Sometimes I feel like a broken record when I talk about the benefits of index funds. And to be honest, index fund advocates—myself included—are sometimes guilty of being a little preachy. So I won’t bore you with the same facts I’ve cited before.
But the stock market’s behavior this year is worth noting because it illustrates another, more subtle reason to choose index funds—one I haven’t discussed before.
You’ve probably heard the expression, “a rising tide lifts all boats.” When it comes to the stock market, this is generally true—but only sort of and only some of the time.
The reality is that the “stock market” consists of many different industries—everything from technology to healthcare to energy and industrial companies. In all, the S&P 500 breaks down into eleven different industries. And to continue with the rising-tide analogy, each of these eleven industries is like its own small boat. Sometimes they move together, but oftentimes not.
As an individual investor, these dynamics are worth understanding. The past twelve months provide a perfect laboratory for seeing them in action. Between October 3, 2018 and October 3, 2019, the overall S&P 500 was virtually unchanged—up just 1.5%. But pull back the curtain to examine each of those eleven industries, and the results have hardly been uniform. In fact, they could hardly have been more different.
What was the best performing industry over the past twelve months? Probably the last one you might guess: the utilities industry, comprised of electric, gas and water companies. As a group, utilities gained more than 25%. And what was the worst? The energy industry, which is down 24%. In other words, a nearly 50 percentage point difference between the best and the worst. And the communications sector, home of Google, Netflix and other popular stocks—how did it fare? Barely positive, with a return of just 0.5%.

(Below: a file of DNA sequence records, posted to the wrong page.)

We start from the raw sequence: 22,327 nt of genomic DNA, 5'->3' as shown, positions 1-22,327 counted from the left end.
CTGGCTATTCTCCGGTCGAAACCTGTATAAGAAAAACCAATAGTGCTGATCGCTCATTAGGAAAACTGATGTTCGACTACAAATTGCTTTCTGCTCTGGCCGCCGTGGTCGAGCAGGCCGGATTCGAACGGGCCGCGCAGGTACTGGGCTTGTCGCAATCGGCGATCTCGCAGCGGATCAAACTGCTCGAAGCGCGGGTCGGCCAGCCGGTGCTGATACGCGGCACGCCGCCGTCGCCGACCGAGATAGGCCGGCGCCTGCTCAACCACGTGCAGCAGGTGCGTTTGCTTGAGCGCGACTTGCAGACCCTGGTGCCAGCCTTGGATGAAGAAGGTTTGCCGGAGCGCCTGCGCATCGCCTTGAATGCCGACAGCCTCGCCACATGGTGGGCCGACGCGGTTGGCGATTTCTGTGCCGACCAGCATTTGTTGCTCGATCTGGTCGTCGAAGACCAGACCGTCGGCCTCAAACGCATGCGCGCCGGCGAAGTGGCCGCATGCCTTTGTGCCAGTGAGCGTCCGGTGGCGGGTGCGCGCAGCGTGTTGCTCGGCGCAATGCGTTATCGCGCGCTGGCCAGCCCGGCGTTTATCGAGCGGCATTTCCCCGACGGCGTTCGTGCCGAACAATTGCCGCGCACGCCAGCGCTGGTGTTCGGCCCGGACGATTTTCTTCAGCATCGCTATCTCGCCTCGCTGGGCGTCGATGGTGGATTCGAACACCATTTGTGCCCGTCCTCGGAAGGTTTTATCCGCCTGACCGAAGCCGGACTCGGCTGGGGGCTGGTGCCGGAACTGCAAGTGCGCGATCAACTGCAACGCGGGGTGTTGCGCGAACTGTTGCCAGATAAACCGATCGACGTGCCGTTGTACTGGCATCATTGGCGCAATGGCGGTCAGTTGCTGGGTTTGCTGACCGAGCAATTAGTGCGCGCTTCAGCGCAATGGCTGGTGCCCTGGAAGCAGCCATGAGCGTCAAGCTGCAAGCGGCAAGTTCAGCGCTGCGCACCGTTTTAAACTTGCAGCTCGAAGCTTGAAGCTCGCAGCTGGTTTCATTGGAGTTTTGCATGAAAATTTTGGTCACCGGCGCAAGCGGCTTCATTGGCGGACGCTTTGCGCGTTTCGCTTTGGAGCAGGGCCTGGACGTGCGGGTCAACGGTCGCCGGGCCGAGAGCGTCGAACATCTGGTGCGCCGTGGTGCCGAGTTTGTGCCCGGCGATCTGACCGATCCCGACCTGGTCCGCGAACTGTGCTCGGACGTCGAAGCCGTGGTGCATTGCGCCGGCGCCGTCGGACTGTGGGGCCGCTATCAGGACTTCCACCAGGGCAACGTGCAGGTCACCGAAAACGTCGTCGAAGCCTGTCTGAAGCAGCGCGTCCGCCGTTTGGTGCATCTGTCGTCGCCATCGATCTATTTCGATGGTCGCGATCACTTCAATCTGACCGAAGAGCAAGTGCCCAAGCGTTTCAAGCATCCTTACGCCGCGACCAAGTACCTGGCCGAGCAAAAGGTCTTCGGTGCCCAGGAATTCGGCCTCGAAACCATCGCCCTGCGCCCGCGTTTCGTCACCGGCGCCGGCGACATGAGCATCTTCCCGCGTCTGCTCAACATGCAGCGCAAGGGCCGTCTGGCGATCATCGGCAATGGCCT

These types of divergences occur all the time, but sometimes they are greater than others. According to an analysis by Goldman Sachs, stocks moved as a relatively tightly correlated group for many years after the 2008 recession, as the market marched higher. But over the past year, that correlation has broken down. In late September, as the market approached record highs, only 106 individual stocks within the S&P 500 were themselves at record highs.
What explains these divergences? It depends. Each industry is driven by its own dynamics. Energy companies, for example, often move in virtual lockstep with oil prices. Other industries will move together in response to a big multi-year trend. The growth of smartphones, for example, has lifted the stocks of all companies in that food chain, from manufacturers to component suppliers to owners of cell towers.
Sometimes groups of stocks will respond to a very specific event. Back in 2011, for example, the stocks of all computer hard drive makers were hit when monsoons swept through Thailand, damaging factories where a large portion of the world’s hard drives are made.
Sometimes stock movements have more indirect causes. During the last three months of 2018, for example, when people began to fret about the impact of higher interest rates, the stocks of high-flying companies took a steep dive. Netflix, for example, dropped 28% in just three months. And where did investors go during that period? Into so-called safe haven stocks like Procter & Gamble, which makes toothpaste, diapers and paper towels—items that people continue buying through good times and bad. That company and its peers tend to do extraordinarily well when people get scared.
Innumerable other factors impact the fortunes of individual industries. These include inflation, regulation and, most recently, tariffs.
To be sure, there are lots of people on Wall Street who make their living tracking things like oil prices, industrial production and a thousand other economic indicators. But in the end, as the last three months have shown, it’s impossible to know where any of these numbers is heading. That’s because so much of what happens in the economy is random, like the flooding in Thailand, or it’s dependent on decisions by policymakers, who themselves probably couldn’t tell you how things will turn out next month or next year.
All of this, in my view, is yet another reason to cast your lot with index funds—and not just any index fund, but broad, total-market funds that will help protect you when a storm hits any one industry.